Silk Sample Quilt or Comforter
Origin: America, New York, Brooklyn
48 1/2" by 68 1/4" (123 x 173 cm)
Plain and patterned silks; silk ribbon; and silk tape
Gift of Graham and Sally N. Lusk in memory of Eloise Prentice Lusk
Acc. No. 1998.609.2
This is a small quilt, lap robe, or comforter pieced together from rectangular silk samples in multiple color ways, which average 2 to 3 1/2 inches wide by 5 to 9 inches long. It is held together with multicolor silk ribbons with red, blue, and black predominating. The comforter is backed with brown-and-white silk check and bound with a bright-blue silk tape.
Label:Family history states that Jemima Parmalee Prentice made this quilt from silk dress samples from her relatives' dry goods business. The comforter is tied together with multicolor ribbons that keep the layers in place. Jemima Prentice created quilts throughout much of her life. In her later years, she made and sold bed quilts, probably similar to this one, and used the profits to found Sunday schools in small villages on the edge of the American frontier. The average price for a quilt was three dollars. This comforter may be the last that Jemima pieced. A paper label once attached to the quilt records that at the age of ninety-two Jemima received help from her two daughters and daughter-in-law in the creation of it.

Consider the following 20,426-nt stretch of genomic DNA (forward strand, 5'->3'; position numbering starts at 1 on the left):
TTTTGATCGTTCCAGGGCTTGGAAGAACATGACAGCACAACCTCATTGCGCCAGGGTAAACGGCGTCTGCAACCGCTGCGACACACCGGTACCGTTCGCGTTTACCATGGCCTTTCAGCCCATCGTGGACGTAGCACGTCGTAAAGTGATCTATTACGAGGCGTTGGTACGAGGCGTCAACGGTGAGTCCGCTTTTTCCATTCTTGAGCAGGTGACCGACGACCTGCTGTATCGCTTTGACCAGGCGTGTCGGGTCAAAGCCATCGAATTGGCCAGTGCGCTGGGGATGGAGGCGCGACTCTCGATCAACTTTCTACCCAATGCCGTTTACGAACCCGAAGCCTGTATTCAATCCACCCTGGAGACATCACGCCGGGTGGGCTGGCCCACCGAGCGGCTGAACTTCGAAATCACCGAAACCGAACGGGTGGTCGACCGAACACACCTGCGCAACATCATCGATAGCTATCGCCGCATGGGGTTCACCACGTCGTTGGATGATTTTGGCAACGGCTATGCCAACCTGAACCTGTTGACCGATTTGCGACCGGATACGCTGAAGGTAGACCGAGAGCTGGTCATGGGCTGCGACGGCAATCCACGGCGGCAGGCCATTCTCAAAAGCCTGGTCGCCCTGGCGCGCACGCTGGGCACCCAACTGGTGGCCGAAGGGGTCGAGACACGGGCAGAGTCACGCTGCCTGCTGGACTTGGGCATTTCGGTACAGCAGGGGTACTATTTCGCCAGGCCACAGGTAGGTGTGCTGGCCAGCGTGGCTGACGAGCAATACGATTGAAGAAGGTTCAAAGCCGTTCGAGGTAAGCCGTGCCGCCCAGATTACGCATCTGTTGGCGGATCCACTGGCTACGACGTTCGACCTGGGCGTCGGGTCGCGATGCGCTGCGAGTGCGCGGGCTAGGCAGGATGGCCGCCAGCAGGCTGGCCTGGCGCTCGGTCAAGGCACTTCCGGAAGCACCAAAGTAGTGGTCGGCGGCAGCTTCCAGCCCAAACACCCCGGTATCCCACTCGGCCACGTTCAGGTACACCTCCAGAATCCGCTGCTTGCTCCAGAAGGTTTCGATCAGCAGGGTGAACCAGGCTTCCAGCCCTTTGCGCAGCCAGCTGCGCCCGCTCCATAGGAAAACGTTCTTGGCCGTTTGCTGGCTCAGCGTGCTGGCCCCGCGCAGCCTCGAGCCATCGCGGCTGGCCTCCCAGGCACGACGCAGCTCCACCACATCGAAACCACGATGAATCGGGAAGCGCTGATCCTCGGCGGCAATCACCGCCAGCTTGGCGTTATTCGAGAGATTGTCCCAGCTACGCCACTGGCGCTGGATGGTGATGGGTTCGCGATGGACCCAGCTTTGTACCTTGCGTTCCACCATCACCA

Provenance:The quilt was made by Jemima Prentice using sample silks from her relatives' dry goods business in Brooklyn, New York.The quilt with another (1998.609.1) descended through Jemima Parmalee Prentice's family to her great-great-grandson, who donated them to the museum. A paper label, penned by Eloise W. V. Prentice and dated October 30, 1911, once attached to the silk cover records: “This quilt given to Eloise B[?] Prentice / on her fourth birthday by her grand / mother for whom she was named. / The quilt was made in 1862 before / Eloise’s father was born – when her / great grandmother [Jemima Prentice] was 92 years old / & was tied by her grandmother – & her / two Great Aunts”.
History of quilt maker:
Jemima Parmalee Prentice (1773-1865) was a remarkable woman distinguished for her intelligence, order, hospitality, and religion. Born February 23, 1773, in Newport, New Hampshire, to Ezra and Sybil Hill Parmalee, in 1794 she married Sartell Prentice, a merchant in the fur trade. Together they had eight children, two of whom died in childhood. She created quilts throughout most of her life. A small scrap of paper in her handwriting records the astounding number of eighty quilts that she made during her lifetime. Jemima Parmalee Prentice died in Brooklyn on November 19, 1865, at the age of ninety-two. The Reverend Dr. William B. Sprague described her in his funeral sermon as a woman “of great and retentive memory, of a godly life, taken from her Bible; a habit of private devotion that nothing interfered with, useful in life, endeavoring to imitate her divine Master and of strong faith, employing her musical powers on Watts’s hymns, to relieve despondency, and all to God’s glory.”